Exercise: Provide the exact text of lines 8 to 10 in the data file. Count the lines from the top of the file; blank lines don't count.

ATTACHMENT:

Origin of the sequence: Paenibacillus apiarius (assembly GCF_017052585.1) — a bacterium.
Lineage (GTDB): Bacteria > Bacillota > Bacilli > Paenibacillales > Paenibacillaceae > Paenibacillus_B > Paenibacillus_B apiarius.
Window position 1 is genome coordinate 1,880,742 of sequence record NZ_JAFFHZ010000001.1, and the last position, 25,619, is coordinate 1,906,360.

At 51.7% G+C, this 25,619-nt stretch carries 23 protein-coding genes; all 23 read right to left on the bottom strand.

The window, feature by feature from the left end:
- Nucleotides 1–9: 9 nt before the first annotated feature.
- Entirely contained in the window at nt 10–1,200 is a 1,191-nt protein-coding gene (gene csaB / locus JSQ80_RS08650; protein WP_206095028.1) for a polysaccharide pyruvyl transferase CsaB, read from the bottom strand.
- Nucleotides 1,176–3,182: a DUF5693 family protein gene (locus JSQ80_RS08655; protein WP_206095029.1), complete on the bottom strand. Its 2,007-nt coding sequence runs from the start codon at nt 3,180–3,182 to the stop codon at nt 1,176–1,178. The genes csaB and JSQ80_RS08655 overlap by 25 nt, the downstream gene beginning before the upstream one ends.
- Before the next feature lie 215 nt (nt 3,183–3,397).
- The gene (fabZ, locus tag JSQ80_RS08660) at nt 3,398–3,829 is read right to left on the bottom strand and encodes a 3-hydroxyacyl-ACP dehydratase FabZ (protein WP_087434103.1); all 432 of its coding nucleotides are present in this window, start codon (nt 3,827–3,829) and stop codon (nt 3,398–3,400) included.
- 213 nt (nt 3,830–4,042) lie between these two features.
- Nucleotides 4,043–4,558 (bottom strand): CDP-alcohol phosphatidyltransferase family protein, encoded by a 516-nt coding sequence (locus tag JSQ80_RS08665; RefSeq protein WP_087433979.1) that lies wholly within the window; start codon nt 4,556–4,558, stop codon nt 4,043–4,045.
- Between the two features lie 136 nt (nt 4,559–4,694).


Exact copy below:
- Nucleotides 1,176–3,182: a DUF5693 family protein gene (locus JSQ80_RS08655; protein WP_206095029.1), complete on the bottom strand. Its 2,007-nt coding sequence runs from the start codon at nt 3,180–3,182 to the stop codon at nt 1,176–1,178. The genes csaB and JSQ80_RS08655 overlap by 25 nt, the downstream gene beginning before the upstream one ends.
- Before the next feature lie 215 nt (nt 3,183–3,397).
- The gene (fabZ, locus tag JSQ80_RS08660) at nt 3,398–3,829 is read right to left on the bottom strand and encodes a 3-hydroxyacyl-ACP dehydratase FabZ (protein WP_087434103.1); all 432 of its coding nucleotides are present in this window, start codon (nt 3,827–3,829) and stop codon (nt 3,398–3,400) included.